This would suggest Frank had once again secured a job with accomodation included. The rather frighteningly titled ‘Surrey County Pauper Lunatic Asylum’ had opened on a 100 acre site in 1840. The original 18th century mansion house contained stables and a coachman’s house. A permanent position there working as a coachman would have been quite a feather in Frank’s cap. The Huttons were among 124 people on the census records working at the hospital who were also provided with accomodation. In most cases these were employed as attendants or nurses in the infirmary, but many did work relating to the farm. ‘Head Cowman’, ‘Pigman’ and ‘Farm Baliff’ were some of the roles. A lot of the old buildings are still on the Springfield site, pending its never-ending redevelopment proposals and it may well be that the Hutton family quarters still stand. Certainly its very likely that they attended this chapel.

Sixteen year old Arthur worked as a messenger. Frank and Annie were still there in 1915 and a year later part of the asylum was renamed Springfield War Hospital and used to care for soldiers suffering from neurasthenia or loss of mental balance. By 1918 the Huttons were living at 85 Smallwood Road, the house is directly opposite the schoolkeeper’s cottage, once the home of Francis Halliday, drowned on HMS Clan McNaughton in 1915. The loss of his only son having broken his heart, Frank died in 1920 aged 58 but Annie lived on here until at least 1939.


On 3rd January 1916 at the beautiful Holy Trinity Church in Upper Tooting, Arthur Hutton now aged 21 married Lucy Alice Russell from 43 Noyna Road, the daughter of a fireman. They set up home at 24 Gilbey Road Tooting. Its quite possible she also worked at the Asylum as Noyna Road is very much in the Springfield orbit. She might even have been there to see them painting Tooting’s premier ‘ghost sign’ advertising Meggezones above the chemists on the corner of Noyna Road and Upper Tooting Road. Arthur gave his profession as soldier so was clearly already in uniform. After his death it would appear Lucy moved to 85 Smallwood Road to live with Arthur’s parents.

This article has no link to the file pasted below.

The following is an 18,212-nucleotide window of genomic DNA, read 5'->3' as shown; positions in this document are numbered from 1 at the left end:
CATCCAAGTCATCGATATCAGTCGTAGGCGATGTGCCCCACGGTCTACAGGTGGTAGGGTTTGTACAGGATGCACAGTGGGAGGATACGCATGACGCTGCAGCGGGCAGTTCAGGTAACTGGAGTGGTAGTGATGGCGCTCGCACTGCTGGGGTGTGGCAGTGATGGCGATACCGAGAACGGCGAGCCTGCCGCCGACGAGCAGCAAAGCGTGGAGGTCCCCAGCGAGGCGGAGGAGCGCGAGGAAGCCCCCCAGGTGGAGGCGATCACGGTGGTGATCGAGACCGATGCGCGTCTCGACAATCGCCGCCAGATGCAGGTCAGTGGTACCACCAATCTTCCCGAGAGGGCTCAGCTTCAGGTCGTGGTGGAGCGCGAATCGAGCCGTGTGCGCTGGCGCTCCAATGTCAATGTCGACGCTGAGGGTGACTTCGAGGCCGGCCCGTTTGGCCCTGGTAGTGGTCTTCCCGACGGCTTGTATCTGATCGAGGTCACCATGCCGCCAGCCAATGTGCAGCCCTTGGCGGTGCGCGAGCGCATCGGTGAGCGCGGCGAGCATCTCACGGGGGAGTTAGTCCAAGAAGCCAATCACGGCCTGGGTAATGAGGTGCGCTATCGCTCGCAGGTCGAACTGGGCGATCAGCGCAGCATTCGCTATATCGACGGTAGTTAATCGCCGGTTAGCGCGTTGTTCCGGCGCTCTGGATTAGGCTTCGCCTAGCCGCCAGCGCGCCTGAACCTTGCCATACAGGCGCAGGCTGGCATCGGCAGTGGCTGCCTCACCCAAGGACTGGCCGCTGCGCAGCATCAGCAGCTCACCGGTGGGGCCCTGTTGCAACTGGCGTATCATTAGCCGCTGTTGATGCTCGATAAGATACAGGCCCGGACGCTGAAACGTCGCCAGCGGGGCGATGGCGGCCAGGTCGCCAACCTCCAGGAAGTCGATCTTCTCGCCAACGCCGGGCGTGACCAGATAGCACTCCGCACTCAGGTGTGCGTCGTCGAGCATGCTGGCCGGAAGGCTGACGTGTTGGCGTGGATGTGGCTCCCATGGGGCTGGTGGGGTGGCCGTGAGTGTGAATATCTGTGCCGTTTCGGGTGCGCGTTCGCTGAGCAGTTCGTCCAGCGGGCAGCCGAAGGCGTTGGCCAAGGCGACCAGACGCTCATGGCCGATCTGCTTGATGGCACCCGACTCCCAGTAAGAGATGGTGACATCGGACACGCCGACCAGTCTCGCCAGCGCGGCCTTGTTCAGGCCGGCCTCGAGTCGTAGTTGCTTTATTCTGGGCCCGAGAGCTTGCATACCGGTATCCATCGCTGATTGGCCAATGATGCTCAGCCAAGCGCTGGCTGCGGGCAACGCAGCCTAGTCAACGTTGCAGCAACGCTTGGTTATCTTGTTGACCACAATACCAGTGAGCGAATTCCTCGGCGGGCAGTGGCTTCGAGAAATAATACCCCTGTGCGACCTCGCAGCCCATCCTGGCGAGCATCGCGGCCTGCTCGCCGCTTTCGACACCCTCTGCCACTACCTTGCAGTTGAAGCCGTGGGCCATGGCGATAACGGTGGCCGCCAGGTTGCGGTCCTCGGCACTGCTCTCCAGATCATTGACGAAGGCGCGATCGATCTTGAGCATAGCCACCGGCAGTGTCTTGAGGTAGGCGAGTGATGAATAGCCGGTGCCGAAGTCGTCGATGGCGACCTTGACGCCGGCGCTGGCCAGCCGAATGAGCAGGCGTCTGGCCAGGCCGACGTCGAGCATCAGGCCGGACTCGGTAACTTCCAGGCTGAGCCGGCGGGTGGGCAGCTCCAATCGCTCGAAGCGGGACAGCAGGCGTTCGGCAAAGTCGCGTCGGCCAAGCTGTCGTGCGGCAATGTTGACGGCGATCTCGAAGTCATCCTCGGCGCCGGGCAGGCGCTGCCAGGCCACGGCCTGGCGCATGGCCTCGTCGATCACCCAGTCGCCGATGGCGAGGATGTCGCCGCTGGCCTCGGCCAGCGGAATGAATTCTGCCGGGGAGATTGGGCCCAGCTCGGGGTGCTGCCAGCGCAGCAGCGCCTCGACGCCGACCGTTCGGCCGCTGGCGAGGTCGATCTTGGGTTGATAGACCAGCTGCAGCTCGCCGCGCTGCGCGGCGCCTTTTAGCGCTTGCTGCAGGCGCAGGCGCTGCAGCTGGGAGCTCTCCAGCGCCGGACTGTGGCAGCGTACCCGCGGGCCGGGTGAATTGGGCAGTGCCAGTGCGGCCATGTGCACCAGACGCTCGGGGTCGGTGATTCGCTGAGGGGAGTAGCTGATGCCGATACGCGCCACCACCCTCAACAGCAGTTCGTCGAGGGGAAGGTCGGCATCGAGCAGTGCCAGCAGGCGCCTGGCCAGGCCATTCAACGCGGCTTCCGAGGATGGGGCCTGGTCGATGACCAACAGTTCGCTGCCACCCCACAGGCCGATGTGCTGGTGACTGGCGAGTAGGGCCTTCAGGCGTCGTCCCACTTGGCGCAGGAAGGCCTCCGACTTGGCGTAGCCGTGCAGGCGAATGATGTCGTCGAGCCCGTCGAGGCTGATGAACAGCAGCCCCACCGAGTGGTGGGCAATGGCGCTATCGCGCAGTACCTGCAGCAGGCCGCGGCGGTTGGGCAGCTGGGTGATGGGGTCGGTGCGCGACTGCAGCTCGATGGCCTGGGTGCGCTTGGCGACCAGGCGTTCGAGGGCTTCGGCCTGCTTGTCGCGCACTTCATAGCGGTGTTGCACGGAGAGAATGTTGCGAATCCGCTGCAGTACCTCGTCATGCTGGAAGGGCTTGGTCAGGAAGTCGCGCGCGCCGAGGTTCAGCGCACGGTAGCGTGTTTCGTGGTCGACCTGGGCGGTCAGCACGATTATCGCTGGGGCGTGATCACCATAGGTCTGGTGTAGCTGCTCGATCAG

Arthur Hutton was in the 2nd Battalion, The Coldstream Guards, a prestigious regiment first formed in 1650 at Berwick, Northumberland during the English Civil War as part of the Parliamentarian forces. In August 1914 there were three Coldstream Battalions deployed to France. We can’t be sure when Arthur joined up though its very likely that after his wedding he returned to see action at Delville Wood alongside Sidney Lewis. On the 8th August 1918 the Allied forces launched their surprise ‘Black Day’ attack that heralded the end of the First World War. The Battle of Amiens, saw 21 Divisions supported by 500 tanks and 1000 aircraft breach the German lines.